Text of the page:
Lockdown caused absolute havoc for many small business owners, but it also prompted a surge in entrepreneurialism, as people pivoted and found new revenue streams.
For many, that shift led to a change in business model, and while it is thrilling to explore new avenues, it inevitably left some businesses with legacy clients on the sidelines, their ways of working no longer marrying with the ‘new normal’.
Every entrepreneur, at some stage in their journey, has taken on a customer or contract that isn’t 100% a right fit, usually for the financial boost.
However, understanding that you don’t have to grab every opportunity that comes your way, particularly for newer businesses, and that it is 100% okay to say “no” can be one of the toughest lessons to learn.
It starts by being able to identify who is your ideal client. Having a profound understanding of their needs and pain points, and knowing how and why you can meet and solve them is the biggest step toward ensuring your clients and your business model will be a match made in Heaven.
Using experiences with former customers can be a useful guide if you find yourself drawn to business or clients that don’t fit your current profile, and could prevent you being drawn into projects that don’t align with your new direction or current skill set.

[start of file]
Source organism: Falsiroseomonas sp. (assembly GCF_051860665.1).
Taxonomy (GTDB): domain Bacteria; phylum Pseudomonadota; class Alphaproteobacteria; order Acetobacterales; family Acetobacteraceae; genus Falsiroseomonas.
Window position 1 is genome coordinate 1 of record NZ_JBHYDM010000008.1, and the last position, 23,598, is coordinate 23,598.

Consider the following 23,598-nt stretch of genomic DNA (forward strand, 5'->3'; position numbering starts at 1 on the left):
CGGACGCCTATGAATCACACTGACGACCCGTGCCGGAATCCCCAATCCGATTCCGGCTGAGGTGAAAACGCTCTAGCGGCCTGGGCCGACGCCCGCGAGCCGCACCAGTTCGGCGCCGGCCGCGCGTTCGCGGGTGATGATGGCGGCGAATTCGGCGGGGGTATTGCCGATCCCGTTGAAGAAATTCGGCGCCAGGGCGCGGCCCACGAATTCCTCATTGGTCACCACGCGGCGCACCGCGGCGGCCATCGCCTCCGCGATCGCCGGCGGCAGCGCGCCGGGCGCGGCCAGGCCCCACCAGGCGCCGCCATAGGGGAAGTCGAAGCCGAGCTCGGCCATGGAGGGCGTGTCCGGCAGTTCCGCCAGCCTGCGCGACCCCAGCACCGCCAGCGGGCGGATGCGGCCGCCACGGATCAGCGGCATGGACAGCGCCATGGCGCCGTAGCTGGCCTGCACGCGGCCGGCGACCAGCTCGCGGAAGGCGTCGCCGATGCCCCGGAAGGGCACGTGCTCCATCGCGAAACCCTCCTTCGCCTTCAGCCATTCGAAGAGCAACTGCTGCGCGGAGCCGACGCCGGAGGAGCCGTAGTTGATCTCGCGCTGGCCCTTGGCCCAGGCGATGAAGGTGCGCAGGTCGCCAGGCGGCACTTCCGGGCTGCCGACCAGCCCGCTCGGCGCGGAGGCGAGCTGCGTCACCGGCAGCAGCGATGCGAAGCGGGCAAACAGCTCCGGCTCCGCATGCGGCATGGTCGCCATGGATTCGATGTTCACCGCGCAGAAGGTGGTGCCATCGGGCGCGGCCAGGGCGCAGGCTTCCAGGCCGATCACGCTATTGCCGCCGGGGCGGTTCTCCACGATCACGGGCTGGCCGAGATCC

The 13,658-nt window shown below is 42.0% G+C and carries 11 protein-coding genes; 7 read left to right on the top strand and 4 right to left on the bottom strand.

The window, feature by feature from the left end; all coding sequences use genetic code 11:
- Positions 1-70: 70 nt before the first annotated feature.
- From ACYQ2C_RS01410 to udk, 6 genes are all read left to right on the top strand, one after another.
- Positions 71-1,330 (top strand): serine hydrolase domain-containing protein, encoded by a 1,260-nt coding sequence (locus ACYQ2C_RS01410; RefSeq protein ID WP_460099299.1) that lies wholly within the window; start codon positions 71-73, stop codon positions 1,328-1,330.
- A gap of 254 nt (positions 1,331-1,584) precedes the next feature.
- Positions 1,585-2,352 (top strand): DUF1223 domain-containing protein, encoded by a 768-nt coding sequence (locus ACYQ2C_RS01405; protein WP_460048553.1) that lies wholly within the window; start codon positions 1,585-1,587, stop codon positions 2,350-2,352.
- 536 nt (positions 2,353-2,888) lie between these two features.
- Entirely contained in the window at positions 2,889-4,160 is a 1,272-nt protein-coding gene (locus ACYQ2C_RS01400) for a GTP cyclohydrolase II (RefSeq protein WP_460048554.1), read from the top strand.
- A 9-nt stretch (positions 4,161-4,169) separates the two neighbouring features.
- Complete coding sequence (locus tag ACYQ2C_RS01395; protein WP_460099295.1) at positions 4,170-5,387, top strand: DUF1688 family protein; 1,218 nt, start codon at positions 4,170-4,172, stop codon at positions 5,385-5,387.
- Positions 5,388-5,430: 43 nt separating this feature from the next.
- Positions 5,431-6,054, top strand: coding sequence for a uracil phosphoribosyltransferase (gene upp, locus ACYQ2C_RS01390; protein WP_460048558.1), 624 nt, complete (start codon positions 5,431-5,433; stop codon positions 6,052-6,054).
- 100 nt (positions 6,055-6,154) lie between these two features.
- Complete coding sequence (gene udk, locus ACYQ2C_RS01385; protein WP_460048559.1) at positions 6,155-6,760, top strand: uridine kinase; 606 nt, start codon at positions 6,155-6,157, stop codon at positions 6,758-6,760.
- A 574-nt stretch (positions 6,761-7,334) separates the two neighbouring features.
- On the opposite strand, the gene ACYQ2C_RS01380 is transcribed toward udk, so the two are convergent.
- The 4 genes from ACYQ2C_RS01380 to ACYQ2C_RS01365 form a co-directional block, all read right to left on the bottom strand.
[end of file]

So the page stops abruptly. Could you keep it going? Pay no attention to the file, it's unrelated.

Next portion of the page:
It’s worth examining what such collaborations will mean: are they good for your bottom line, but won’t necessarily move your business in the direction you want it to go?
All businesses change, grow and develop and, as they do, the client profile evolves. For example, customers may be demanding a service you haven’t previously offered but, thanks to a pivot, now do. Or you’ve developed a niche solution for clients with a specific challenge.
Once you’ve identified those clients whose requirements aren’t quite in line with your business model, you may be able to refer them to other companies that are better suited to help them.
That way, you’re leaving the door slightly ajar to possible future collaborations, while also clearly defining the services you offer.
If you want more guidance on what can be a nuanced and complex issue, drop me a line at https://www.agnesmarketing.co.uk/contact/ and I’ll help clarify things.